The book offers much practical advice. For example in Chapter 4, the author describes straight forward ways to detect changes in enzyme activity during an assay, an occurrence which if unrecognized can wreck the best assays and subsequent analyzes. He notes that investigators cannot assume that site-directed mutants retain their activity during the course of an assay as laboratory selection for an altered activity is quite different from natural selection used in the evolution of wild type enzymes. He gives an excellent explanation of the difficulties in estimating initial rates and the biases in doing so that skew their accurate determination. Nothing is arguable more important to practitioners whose entire analyzes would be nullified by inaccurate determination of initial rates.

Chapter 6 deals with reversible inhibition and activation. Noncovalent reversible inhibition is discussed in all undergraduate biochemistry classes. Those who use Cleland's nomenclature for inhibition constants (Kis where s represents a change in the slope of a double reciprocal plot characteristic of competitive inhibition and Kii where i represents the change in the intercept of the plots, found in uncompetitive inhibition) might be pleased to change to the subscripts used by Cornish-Bowden (Kic for competitive inhibition where inhibitor binds to free E and Kiu for uncompetitive where inhibitor binds to enzyme–substrate complex). He goes through a clear treatment of plotting inhibition data, and the relationship between IC50 values and calculated inhibitor dissociation constants for competitive, uncompetitive, and mixed inhibition. As he indicates a heightened need for an understanding of enzyme kinetics in biotechnology and drug design, he devotes part of Chapter 7 to drugs as inhibitors and notes, as he has done in previous papers but which is not discussed in biochemistry textbooks, that inhibition of pathways in vivo is best effected under conditions of constant flux by uncompetitive inhibitors of key central enzymes in the pathway.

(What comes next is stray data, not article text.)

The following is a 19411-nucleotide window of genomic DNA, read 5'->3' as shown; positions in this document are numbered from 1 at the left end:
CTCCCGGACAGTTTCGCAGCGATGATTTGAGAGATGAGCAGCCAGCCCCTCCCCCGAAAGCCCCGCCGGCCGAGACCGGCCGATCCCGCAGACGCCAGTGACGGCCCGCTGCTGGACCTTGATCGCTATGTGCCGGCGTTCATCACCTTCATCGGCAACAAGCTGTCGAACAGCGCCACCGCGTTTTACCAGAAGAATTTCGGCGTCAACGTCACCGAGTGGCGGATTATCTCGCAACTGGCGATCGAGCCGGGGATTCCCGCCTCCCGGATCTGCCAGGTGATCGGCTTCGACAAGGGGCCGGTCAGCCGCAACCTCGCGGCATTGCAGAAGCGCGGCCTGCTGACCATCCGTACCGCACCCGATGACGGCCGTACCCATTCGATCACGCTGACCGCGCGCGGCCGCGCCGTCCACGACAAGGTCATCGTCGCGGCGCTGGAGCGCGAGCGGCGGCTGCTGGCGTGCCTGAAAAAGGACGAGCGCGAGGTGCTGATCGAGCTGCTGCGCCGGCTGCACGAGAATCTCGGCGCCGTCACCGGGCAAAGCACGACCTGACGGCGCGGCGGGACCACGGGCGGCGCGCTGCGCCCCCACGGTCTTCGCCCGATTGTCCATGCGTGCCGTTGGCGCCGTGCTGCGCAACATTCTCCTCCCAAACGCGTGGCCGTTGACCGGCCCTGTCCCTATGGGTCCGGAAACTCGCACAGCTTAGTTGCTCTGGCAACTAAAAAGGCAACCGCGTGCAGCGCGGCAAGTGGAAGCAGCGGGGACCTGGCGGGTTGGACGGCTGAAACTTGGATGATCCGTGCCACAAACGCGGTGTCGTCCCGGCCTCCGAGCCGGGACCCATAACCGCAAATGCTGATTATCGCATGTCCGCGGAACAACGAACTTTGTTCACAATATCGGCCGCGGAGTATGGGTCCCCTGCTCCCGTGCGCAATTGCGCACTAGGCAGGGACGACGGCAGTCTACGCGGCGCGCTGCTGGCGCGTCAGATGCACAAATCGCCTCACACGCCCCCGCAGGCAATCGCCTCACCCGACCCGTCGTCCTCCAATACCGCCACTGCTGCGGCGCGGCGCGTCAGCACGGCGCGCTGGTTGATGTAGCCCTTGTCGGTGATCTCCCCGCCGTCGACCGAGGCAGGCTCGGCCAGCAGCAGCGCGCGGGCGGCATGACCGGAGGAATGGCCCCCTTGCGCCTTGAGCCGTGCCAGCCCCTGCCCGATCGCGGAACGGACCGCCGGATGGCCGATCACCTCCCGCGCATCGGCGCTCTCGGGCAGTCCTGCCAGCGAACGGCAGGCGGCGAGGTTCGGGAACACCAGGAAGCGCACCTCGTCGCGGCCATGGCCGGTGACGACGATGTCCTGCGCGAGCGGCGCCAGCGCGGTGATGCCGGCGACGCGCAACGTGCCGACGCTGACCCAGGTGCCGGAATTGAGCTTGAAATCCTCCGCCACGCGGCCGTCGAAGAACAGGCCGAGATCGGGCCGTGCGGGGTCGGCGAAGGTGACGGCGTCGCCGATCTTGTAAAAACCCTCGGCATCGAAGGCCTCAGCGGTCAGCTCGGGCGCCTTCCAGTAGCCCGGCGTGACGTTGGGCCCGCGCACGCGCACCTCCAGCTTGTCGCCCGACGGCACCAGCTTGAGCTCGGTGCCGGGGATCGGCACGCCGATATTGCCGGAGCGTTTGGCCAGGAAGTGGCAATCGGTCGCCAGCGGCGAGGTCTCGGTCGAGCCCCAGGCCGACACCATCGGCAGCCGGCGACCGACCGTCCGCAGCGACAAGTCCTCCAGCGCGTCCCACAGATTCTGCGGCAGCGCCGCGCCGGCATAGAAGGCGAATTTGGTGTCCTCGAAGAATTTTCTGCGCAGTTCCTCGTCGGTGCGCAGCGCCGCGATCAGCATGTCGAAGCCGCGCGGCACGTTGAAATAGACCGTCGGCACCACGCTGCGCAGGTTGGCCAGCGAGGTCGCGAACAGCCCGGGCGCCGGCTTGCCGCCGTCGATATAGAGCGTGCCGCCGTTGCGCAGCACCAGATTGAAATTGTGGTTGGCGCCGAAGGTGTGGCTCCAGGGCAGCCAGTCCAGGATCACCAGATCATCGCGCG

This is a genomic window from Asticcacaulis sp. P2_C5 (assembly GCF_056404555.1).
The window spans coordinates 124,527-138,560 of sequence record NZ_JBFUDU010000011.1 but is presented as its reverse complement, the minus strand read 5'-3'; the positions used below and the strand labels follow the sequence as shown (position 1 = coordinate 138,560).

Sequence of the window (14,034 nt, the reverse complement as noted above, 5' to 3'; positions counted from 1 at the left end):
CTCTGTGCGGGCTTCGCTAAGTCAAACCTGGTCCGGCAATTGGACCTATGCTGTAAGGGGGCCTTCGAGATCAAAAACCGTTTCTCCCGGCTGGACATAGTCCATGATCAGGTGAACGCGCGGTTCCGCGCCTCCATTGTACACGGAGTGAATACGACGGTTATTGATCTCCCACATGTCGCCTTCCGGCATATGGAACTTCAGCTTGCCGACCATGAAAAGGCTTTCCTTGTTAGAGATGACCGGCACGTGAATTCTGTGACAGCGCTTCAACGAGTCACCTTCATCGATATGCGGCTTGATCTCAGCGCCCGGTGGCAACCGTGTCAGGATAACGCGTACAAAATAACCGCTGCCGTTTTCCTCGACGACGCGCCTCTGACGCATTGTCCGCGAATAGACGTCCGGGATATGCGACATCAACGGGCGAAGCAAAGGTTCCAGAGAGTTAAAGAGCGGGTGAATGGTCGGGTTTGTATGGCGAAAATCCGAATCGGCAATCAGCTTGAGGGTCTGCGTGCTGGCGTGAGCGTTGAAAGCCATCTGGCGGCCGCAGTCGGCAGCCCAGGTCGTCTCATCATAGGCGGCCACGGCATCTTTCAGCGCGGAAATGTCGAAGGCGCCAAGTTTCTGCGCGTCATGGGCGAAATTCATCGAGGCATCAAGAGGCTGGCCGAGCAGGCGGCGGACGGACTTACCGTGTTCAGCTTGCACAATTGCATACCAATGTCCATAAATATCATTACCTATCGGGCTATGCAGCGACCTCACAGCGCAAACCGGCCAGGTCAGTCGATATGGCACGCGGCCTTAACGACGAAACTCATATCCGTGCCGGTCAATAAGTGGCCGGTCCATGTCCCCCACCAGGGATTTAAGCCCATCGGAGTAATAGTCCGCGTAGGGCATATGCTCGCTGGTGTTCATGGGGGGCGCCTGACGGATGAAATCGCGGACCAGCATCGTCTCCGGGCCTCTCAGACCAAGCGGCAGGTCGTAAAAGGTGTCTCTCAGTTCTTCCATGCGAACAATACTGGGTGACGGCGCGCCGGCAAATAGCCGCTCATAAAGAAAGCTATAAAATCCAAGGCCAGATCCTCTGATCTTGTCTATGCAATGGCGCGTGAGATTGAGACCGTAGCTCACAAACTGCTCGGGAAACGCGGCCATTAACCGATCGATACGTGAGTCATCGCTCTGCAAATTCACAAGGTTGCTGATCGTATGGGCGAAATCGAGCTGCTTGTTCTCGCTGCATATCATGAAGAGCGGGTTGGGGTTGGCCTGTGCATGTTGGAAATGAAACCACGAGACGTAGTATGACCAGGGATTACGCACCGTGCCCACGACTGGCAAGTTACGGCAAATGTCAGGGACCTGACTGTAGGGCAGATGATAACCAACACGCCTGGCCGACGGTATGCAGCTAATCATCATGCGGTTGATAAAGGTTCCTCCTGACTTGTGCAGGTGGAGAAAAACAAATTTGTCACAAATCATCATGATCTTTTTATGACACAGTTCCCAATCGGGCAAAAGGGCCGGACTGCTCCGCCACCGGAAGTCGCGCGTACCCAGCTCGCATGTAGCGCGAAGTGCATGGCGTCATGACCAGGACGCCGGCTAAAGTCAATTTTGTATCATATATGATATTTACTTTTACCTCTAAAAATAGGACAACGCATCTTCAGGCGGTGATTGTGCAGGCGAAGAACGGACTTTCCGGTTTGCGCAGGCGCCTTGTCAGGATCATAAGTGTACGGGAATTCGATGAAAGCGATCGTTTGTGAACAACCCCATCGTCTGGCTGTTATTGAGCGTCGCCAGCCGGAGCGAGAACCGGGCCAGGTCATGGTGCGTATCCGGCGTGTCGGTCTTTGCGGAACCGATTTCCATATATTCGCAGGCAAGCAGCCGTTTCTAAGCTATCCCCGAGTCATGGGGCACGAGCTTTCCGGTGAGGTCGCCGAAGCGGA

I could continue with his excellent treatment of multisubstrate reactions and other topics in the second half of the book. I again note the excellent chapter on error analyses at the end of the book. Without knowing the significance of the fit parameters, how can one have confidence in the calculated kinetic parameters or in the explanatory kinetic models? His own errors are on his mind as well as he has provided a list of corrections for his book at http://bipcnrs-mrs.fr/bip10/fek.htm. In addition, he has provided a companion website at http://www.wiley-vch.de/home/fundenzykinet which gives a link to Supporting Information from which all figures and tables can be downloaded for teaching purposes.

This book is a gem. The writing is clear and concise. It is filled with historical information, hints, common errors of analysis, and enough theory to enable his readers to do what Cornish-Bowden really wants, which is to understand, perform, and interpret enzyme kinetic analyses correctly and in a way which unleashes the explanatory power derived from their sound use.